Brazil’s climate is varied depending on season and location. The north has a tropical climate with average temperatures of 25 degrees Celsius. Due to its proximity to the equator, it experiences little seasonal variation. This is contrasted by the temperature in the southern regions where summer highs can reach 40 degrees Celsius.
South of the Tropic of Capricorn winters (June-August) can be cold and snowfall can be experienced among the higher plateaus in the southern region. The contrast of its Amazonian and coastal regions ensures that rainfall is extremely variable depending on location. The northeast is the driest region in the country and has suffered from some severe droughts.
Rio de Janeiro has a tropical climate. The rainy season typically lasts from November to March. The average daily temperature during the rainy season normally ranges between 24-30 °C, but can on occasion reach above 40 °C. Between April – September the temperature is usually slightly lower, with a daily temperature of around 21-25 °C, which occasionally reaches above 35 °C.
The average water temperature in the ocean outside Rio is 25-26 °C between December – April. From May to November the temperature is slightly lower with an average of 22-24 °C.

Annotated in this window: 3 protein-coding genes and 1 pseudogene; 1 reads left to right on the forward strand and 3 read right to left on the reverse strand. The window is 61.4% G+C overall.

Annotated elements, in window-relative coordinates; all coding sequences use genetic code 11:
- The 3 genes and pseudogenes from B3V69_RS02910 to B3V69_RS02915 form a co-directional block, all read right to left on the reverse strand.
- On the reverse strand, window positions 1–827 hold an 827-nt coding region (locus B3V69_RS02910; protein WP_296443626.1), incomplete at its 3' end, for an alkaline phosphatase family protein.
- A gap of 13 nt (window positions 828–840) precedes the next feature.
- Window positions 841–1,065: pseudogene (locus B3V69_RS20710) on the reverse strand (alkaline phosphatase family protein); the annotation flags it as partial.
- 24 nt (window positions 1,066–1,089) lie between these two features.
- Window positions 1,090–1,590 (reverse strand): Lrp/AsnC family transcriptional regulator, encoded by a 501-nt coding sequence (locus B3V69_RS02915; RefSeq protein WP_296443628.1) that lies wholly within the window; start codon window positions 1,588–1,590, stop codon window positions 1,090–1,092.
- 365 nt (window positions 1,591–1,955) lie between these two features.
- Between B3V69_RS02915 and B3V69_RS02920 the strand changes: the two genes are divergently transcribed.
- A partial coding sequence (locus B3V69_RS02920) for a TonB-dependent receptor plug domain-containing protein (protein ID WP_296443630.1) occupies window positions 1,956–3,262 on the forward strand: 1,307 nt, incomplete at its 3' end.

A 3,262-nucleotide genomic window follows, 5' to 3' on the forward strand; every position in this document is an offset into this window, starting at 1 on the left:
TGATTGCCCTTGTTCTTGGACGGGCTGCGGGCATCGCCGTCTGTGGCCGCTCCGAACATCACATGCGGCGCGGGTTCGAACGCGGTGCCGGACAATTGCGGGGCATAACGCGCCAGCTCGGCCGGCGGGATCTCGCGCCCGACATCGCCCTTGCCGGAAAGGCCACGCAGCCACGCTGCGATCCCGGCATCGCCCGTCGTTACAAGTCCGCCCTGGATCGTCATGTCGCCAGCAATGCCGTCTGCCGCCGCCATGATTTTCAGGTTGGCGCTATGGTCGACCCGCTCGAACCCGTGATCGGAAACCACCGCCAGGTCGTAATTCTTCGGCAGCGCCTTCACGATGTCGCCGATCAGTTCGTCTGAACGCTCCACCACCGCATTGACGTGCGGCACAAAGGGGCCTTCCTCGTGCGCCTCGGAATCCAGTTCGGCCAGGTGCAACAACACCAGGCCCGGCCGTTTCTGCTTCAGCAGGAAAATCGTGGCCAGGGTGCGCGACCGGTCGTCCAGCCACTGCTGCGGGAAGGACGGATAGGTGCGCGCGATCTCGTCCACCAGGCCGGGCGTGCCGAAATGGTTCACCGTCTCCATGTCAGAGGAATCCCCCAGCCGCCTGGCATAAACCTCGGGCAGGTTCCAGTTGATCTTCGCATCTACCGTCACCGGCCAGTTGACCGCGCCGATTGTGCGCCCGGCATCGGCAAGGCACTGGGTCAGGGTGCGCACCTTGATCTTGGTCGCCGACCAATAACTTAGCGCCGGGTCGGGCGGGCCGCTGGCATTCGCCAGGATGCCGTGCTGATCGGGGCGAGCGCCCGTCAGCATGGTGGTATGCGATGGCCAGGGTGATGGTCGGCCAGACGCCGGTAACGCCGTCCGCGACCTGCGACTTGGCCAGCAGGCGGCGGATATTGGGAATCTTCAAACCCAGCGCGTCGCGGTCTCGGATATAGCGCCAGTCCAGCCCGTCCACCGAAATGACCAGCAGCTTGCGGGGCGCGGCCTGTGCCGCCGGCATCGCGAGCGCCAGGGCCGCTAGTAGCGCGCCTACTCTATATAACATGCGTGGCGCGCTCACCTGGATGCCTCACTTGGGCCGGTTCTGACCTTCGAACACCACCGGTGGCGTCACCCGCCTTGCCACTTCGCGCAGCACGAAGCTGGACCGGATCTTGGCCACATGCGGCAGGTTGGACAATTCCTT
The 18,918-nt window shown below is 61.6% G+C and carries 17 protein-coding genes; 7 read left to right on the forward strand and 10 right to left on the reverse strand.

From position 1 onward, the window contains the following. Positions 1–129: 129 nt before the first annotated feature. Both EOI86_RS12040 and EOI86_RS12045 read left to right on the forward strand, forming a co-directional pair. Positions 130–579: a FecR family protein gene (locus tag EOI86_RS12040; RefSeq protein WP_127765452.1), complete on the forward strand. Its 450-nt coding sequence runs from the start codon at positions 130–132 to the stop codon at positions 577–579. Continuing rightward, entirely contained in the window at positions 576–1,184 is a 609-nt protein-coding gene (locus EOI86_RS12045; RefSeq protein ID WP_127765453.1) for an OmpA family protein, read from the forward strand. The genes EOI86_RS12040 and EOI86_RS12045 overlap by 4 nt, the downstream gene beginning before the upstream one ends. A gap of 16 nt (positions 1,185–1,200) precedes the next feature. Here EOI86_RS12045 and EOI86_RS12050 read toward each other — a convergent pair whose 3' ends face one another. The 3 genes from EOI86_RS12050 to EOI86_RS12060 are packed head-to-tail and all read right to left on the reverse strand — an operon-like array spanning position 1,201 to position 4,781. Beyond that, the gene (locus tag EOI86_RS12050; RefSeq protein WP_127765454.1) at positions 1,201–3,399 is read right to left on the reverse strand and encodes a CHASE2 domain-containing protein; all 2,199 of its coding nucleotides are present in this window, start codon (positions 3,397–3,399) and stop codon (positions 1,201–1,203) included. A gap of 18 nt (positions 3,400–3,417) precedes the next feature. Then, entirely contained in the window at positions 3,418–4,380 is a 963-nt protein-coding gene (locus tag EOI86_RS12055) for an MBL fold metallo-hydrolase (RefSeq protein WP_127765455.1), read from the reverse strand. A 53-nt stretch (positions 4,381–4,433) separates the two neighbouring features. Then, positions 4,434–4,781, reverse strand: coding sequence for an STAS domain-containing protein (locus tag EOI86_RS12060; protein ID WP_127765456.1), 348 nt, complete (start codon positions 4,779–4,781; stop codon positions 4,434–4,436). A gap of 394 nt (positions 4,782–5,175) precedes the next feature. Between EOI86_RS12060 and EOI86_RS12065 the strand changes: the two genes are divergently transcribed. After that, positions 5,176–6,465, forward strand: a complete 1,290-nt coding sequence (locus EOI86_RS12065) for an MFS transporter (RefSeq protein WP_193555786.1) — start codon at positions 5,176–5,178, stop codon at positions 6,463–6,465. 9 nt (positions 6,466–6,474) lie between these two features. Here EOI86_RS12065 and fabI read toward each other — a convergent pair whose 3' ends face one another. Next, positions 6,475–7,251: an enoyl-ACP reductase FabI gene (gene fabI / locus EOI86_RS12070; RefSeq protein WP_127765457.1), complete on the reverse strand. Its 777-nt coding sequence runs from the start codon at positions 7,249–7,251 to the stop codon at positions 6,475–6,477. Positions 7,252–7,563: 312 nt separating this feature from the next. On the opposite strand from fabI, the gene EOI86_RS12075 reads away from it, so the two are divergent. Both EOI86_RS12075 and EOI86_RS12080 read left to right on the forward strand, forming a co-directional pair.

Brazil occasionally experiences extreme climatic conditions. Floods are a frequent occurrence. Deforestation and tropical rainstorms can provoke mudslides that endanger individuals and can disrupt local transportation. Southern Brazil suffers from occasional flooding while the north-eastern regions frequently suffer from drought. Both can trigger local humanitarian crises and an internal displacement of residents.
The risk of hurricanes or similar storms is very limited; the geographical location of the country is not conducive of such storms and they are therefore rare. Relatively strong earthquakes have hit Brazil on occasion in the past, but in general the risk is low. Seismic activity is limited in Brazil as the country is located in the middle of the South American tectonic plate.